Nepal Police dubs Amnesty's report on Kailali baseless
KATHMANDU: Nepal Police on Wednesday defended its action in the wake of massacre of security personnel in Tikapur, Kailali in August last year, and dismissed the Amnesty International's recent report, in which the security force was accused of resorting to brutality and violating human rights.
Eight security personnel and a minor boy were killed in Tikapur during violent protest staged by the supporters of Tharuhat movement.
Issuing a statement today, Nepali Police spokesperson DIG Madhav Prasad Joshi said no police authority breached basic human rights as guaranteed by national and international laws during the investigation as claimed in the report.
Joshi said the persons arrested in connection to the case were detained "on the basis of sufficient evidences as per the law" and the investigation was carried out using "scientific methods and resources as far as possible."
The international human rights organisation in its report published earlier this month had claimed, "The individual stories of the detainees varied in terms of where and how they had been arrested, the differences in their transfer from one location to another and some of the details of how they were tortured. However, they were consistent in that the torture began as soon as they were arrested and put in security vehicles, beaten at various police posts in the district and especially at the District Police Office (DPO)."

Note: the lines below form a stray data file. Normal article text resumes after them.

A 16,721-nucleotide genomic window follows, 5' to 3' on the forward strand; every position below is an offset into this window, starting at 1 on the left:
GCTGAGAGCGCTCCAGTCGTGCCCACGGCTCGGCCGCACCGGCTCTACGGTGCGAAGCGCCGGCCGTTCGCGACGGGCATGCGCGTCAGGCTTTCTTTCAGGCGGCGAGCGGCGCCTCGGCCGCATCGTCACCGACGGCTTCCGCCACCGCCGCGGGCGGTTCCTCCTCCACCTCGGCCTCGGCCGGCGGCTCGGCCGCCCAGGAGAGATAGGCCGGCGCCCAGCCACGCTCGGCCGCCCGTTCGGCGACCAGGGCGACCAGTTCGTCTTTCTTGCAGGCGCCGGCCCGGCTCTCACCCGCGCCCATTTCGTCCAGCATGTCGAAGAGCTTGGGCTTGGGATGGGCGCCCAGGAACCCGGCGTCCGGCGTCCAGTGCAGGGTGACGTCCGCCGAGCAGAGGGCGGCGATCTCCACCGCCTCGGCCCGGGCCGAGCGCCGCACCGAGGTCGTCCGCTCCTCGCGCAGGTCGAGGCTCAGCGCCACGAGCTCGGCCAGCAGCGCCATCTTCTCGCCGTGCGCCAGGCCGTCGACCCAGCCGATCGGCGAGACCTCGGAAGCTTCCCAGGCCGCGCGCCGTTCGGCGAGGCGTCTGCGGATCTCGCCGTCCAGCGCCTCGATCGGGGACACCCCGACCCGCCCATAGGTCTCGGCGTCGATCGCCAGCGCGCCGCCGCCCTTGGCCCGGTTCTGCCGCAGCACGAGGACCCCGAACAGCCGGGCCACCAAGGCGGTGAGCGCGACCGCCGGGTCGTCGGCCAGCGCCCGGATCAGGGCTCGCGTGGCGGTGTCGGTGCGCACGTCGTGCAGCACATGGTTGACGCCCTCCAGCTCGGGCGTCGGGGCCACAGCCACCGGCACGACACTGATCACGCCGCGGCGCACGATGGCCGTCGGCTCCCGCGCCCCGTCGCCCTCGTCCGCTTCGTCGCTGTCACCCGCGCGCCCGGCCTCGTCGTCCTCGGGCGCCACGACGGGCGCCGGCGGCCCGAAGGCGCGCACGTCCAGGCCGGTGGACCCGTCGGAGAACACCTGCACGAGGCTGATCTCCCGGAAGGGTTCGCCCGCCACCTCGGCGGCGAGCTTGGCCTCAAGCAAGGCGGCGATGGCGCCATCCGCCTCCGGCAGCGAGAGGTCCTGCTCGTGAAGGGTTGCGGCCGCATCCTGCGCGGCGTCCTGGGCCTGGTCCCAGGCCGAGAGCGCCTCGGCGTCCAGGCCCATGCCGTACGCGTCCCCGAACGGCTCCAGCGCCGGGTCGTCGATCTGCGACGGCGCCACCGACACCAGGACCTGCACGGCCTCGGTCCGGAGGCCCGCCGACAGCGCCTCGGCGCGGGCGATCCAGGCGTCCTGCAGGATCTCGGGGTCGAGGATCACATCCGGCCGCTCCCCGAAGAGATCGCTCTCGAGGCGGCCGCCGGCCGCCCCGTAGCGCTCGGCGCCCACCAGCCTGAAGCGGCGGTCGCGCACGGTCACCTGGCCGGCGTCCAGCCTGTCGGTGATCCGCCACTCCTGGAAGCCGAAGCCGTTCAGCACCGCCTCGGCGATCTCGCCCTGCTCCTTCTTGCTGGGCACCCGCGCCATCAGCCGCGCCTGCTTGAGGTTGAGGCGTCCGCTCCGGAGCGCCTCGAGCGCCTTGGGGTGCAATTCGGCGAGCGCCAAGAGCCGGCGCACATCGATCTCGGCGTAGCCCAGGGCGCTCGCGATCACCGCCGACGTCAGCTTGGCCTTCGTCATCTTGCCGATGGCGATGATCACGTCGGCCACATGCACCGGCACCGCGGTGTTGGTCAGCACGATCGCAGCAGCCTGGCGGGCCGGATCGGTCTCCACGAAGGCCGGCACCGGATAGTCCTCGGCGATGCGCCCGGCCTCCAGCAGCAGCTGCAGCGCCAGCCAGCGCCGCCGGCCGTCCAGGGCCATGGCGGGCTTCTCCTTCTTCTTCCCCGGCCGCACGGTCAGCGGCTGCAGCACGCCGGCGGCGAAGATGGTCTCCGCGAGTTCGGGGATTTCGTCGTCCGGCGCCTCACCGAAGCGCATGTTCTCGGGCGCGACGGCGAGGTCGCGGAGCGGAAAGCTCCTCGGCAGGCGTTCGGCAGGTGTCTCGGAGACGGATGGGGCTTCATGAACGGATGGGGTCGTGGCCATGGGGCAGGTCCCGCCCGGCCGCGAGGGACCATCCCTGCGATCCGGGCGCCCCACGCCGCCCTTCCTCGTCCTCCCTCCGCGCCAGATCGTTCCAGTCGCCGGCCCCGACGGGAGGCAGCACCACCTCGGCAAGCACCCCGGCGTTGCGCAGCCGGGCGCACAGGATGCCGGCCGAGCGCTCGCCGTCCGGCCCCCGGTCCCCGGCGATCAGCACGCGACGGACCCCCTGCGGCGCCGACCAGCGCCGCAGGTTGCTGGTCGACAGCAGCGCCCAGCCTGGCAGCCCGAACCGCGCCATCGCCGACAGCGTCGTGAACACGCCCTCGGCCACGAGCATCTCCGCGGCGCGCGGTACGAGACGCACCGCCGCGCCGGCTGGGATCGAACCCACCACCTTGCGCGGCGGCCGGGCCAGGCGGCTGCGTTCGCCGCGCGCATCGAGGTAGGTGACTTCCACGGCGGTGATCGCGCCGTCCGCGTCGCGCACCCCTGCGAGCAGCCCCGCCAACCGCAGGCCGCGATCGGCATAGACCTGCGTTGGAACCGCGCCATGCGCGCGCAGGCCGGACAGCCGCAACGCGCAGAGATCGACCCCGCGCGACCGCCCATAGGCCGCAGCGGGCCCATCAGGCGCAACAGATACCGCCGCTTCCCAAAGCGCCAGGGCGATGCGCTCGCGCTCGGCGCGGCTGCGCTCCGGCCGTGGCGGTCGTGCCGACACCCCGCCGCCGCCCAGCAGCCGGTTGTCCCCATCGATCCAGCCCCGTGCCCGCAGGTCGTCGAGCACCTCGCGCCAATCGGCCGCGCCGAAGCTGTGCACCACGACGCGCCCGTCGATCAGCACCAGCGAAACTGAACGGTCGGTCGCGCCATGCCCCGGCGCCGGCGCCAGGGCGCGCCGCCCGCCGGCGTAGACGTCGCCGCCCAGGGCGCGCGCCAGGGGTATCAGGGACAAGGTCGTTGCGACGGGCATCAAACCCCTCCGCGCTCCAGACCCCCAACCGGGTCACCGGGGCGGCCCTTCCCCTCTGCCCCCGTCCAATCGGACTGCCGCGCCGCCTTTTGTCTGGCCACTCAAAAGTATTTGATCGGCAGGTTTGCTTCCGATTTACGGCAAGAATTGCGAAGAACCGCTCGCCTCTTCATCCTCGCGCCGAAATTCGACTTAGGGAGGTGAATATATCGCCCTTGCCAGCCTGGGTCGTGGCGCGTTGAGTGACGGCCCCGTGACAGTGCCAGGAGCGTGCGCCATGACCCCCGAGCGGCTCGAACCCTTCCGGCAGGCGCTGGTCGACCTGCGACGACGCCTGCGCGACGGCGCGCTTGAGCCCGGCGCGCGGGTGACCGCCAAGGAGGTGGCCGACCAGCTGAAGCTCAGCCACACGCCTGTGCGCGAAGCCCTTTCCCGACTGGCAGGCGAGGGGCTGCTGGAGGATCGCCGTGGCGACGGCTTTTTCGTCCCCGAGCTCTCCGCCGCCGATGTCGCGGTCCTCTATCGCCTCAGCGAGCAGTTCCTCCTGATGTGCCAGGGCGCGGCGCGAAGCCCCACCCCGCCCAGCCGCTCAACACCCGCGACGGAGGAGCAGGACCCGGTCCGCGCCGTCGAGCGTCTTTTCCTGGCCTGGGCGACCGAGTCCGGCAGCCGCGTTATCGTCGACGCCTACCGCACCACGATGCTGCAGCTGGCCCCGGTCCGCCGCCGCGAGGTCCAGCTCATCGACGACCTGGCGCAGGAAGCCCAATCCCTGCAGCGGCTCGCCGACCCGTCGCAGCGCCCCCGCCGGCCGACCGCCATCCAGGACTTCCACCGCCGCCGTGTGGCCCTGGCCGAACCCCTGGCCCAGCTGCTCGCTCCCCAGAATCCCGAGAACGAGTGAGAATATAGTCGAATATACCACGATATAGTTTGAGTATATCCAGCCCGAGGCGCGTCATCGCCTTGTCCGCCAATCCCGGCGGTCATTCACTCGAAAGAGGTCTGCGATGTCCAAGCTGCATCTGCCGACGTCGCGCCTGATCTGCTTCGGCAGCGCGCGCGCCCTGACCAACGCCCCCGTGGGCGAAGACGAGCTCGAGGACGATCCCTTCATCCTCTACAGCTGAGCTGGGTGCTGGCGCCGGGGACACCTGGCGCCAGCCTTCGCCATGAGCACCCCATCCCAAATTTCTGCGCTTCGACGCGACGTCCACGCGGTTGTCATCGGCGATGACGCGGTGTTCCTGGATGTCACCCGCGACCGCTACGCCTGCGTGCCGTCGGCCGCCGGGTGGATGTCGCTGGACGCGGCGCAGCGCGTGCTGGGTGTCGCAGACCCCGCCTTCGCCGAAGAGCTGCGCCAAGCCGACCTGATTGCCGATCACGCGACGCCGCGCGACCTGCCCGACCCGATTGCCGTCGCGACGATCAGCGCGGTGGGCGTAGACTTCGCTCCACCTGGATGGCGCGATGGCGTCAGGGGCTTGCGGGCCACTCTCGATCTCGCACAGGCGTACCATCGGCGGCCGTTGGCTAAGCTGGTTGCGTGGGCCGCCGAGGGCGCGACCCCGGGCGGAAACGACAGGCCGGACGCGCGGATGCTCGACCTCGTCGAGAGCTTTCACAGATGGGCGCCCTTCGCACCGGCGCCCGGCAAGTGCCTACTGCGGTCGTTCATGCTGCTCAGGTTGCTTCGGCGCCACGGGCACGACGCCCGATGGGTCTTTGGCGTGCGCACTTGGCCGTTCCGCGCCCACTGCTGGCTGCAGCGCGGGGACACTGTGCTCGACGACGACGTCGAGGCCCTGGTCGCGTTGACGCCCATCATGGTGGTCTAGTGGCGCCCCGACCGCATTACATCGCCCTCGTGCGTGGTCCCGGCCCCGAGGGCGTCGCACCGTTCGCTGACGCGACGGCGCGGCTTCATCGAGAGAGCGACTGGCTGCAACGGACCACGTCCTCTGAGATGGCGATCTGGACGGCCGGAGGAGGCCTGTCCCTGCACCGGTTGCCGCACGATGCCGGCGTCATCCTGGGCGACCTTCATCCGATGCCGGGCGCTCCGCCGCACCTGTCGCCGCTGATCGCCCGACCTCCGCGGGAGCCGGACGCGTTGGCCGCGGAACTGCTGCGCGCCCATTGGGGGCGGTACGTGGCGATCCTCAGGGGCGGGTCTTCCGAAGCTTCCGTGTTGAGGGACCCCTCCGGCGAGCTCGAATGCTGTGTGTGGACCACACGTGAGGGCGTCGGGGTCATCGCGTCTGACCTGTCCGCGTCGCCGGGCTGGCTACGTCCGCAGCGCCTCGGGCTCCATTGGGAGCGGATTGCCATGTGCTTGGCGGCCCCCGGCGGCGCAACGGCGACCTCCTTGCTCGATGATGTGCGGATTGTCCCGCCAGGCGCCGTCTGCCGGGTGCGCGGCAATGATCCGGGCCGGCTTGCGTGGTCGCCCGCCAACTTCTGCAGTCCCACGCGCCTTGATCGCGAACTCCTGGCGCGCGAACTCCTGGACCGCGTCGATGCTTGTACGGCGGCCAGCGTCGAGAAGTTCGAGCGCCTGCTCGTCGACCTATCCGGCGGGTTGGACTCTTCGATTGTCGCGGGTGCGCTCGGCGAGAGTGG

"Detainees told Amnesty International that they were not informed about the reason of their arrest, were not permitted to consult a lawyer from the time of their arrest and were not informed of the proceedings being initiated against them," the report read, "Their stories highlight how police tortured them to extract 'confessions'."
The Nepal Police statement, however, said "the suspects have not mentioned anything about coercion or torture while recording their statements at the District Attorney Office or the Kailali District Court."
It further added that none of the suspects filed any complaint while they "had the right to claim compensation and demand departmental action against the culprits by filing a case at the court in accordance with the Compensation Relating to Torture Act, 1996, if the victims had experienced torture or coercion during the investigation."
Police concluded that the report was unilateral and prejudiced as no any investigation official, government attorney and judicial official was consulted while preparing the report.
It claimed the report instead tried to influence the police investigation.